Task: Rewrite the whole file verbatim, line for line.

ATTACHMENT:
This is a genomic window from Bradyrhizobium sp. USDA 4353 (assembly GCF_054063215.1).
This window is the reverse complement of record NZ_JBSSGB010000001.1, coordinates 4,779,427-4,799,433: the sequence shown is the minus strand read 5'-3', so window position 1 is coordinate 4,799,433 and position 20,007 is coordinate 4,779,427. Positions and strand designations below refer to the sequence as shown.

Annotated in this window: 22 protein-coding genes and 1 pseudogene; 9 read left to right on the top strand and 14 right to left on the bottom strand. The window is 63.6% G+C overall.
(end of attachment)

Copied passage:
This is a genomic window from Bradyrhizobium sp. USDA 4353 (assembly GCF_054063215.1).
This window is the reverse complement of record NZ_JBSSGB010000001.1, coordinates 4,779,427-4,799,433: the sequence shown is the minus strand read 5'-3', so window position 1 is coordinate 4,799,433 and position 20,007 is coordinate 4,779,427. Positions and strand designations below refer to the sequence as shown.

Annotated in this window: 22 protein-coding genes and 1 pseudogene; 9 read left to right on the top strand and 14 right to left on the bottom strand. The window is 63.6% G+C overall.